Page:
- Wash your hands with soap and water or use an alcohol-based hand sanitizer (if water and soap are not available) after contact with people or animals who have monkeypox.
- Wear a mask in situations where you may have lengthy face to face contact with other people who may be infected.
- Consider the events you attend and your behavior at those events. If there is close, prolonged skin-to-skin contact with others, the risk of spreading monkeypox is higher.
Prevention tips to lower risk during sex:
- Talk to your partner about any recent illness or the appearance of new and unexplained sores or rashes. Do not have sex if either of you are feeling sick or have a new rash or sores. You should contact your healthcare provider for care if you are ill.
- If you or a partner has monkeypox, the best way to protect yourself and others is to not have sex of any kind (oral, anal, vaginal) and not kiss or touch each other’s bodies while you are sick, especially with any rash or sores. Do not share things like towels, fetish gear, sex toys, and toothbrushes.
- If you do decide to have sex:
- Limit the number of sexual partners.
- Consider virtual sex that is not in-person, or if in person, consider ways to limit physical contact.
- Avoid kissing.
- Consider sex with clothing on, or with clothing covering any rashes or sores to limit skin- to-skin contact.
- Wash hands, objects, and linens used during sex.
- Because the disease can be spread through any skin-to-skin contact, using condoms does not guarantee protection.
For additional recommendations, see CDC: Social Gatherings, Safer Sex and Monkeypox (PDF) (2 pp, 119KB)
Do you think you were exposed?
If you have symptoms of monkeypox, contact your healthcare provider immediately for testing, especially if it is possible you were in a setting or situation within the last month where monkeypox is known to spread.
High Risk: Unprotected contact with the skin, lesions, or bodily fluids from a person infected with monkeypox, including any kissing or sexual contact, as well as contact with contaminated materials (e.g., linens, clothing).
Recommendation: Post-exposure vaccination- VDH will work with you to monitor any symptom changes for 21 days after an exposure.
Intermediate Risk: Being within six feet of a person with monkeypox for three hours or more without masks.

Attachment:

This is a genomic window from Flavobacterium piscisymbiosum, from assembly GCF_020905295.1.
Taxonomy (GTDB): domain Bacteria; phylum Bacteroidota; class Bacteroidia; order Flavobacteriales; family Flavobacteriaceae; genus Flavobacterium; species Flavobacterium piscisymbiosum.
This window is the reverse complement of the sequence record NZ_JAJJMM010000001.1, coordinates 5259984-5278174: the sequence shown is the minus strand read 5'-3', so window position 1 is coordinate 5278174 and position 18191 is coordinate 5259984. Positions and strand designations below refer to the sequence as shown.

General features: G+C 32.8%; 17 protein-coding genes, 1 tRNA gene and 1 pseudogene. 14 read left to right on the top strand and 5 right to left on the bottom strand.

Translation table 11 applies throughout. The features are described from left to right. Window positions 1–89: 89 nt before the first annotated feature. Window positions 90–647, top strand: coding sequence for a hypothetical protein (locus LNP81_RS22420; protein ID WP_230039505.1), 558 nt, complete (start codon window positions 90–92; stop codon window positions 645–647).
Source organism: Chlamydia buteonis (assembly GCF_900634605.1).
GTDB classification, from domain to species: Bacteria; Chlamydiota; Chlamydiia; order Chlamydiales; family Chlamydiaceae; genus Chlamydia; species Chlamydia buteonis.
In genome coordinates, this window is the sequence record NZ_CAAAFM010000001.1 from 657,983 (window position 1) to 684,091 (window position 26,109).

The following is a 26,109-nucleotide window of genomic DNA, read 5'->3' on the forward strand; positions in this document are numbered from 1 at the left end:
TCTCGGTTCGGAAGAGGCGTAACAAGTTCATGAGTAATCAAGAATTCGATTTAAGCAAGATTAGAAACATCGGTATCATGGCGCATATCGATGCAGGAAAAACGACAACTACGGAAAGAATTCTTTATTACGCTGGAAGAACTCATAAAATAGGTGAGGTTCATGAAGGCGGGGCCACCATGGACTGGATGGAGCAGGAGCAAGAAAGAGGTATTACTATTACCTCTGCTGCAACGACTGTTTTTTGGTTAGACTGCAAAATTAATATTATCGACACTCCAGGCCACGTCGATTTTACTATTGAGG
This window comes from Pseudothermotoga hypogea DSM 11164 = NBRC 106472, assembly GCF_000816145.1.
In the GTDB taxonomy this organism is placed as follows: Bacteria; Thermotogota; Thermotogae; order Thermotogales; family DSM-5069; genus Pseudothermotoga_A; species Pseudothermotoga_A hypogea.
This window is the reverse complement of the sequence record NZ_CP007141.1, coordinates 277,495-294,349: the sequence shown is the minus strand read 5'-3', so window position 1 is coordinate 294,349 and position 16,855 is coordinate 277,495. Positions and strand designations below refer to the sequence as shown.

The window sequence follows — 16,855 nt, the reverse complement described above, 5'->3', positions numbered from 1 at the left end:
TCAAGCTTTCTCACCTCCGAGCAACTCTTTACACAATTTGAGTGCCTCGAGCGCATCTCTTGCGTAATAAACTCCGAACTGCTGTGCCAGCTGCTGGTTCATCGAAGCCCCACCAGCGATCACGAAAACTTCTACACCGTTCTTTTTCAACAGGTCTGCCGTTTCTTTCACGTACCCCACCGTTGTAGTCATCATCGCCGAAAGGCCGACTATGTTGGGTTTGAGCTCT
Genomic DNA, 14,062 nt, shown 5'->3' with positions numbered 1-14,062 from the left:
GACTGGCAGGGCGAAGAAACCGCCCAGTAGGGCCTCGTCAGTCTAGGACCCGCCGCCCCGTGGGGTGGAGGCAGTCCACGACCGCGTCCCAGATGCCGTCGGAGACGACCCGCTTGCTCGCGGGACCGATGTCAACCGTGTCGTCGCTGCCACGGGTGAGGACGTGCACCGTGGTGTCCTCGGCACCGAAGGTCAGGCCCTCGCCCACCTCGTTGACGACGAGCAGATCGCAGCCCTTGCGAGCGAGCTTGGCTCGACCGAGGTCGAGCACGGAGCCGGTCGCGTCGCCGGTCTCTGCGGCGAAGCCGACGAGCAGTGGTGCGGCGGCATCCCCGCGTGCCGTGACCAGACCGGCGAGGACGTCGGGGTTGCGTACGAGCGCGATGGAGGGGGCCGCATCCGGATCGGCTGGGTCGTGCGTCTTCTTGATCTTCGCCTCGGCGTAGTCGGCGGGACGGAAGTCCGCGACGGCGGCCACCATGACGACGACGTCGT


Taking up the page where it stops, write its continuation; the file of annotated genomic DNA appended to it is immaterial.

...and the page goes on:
Recommendation: VDH will work with you to determine if vaccination is needed, and to monitor for any symptom changes for 21 days after an exposure.
Low Risk: Being within six feet of someone with monkeypox without a mask for less than 3 hours.
Recommendation: VDH will work with you to monitor for any symptom changes for 21 days after an exposure. Vaccination not recommended at this time.
If you have been named a contact to a known positive case, you will be contacted by VDH. VDH will provide you with resources and will ask about your other contacts to help reduce overall transmission. Your information will still remain protected health information and not released to any other person.
While it is important to educate yourself about monkeypox, this virus does not pose a significant threat to the public’s health at this time. We urge people to know what risk level they have and to take the appropriate precautions to protect their health.
What to do if you think you have it?
If you have symptoms consistent with monkeypox, you should physically separate yourself from other people and pets (if you cannot completely separate yourself from others, wear a well-fitting face mask when around others), cover your lesions, and contact your healthcare professional for further advice about possible testing. If you do not have a primary care provider, contact your local public health clinic, New Horizons Health Care, or any urgent care center. Please call ahead before going to a healthcare facility and let them know that you are concerned about monkeypox.
You can use these resources to find treatment options:
VDH Health Department Locator Tool https://www.vdh.virginia.gov/health-department-locator/
Federally Qualified Health Center (FQHC) Locator Tool https://findahealthcenter.hrsa.gov/
STI Resource Connections https://vadoh.myresourcedirectory.com/
The Centers for Disease Control and Prevention (CDC) has other recommendations for people who have monkeypox and are isolating at home.
There are no specific treatments for monkeypox virus infections. However, monkeypox and smallpox viruses are similar. This means that treatments developed to protect against smallpox may be used to treat monkeypox virus infections.
Certain antivirals, such as tecovirimat (TPOXX), may be recommended for people who are more likely to get severely ill if they become infected, for example, patients with weakened immune systems. VDH is working with healthcare providers who request the medication for their patients.
If you have symptoms of monkeypox, you should talk to your healthcare provider immediately, even if you don’t think you have had contact with someone who has monkeypox. VDH is working with healthcare providers to make sure they have information about monkeypox treatment.
As of November 16, 2022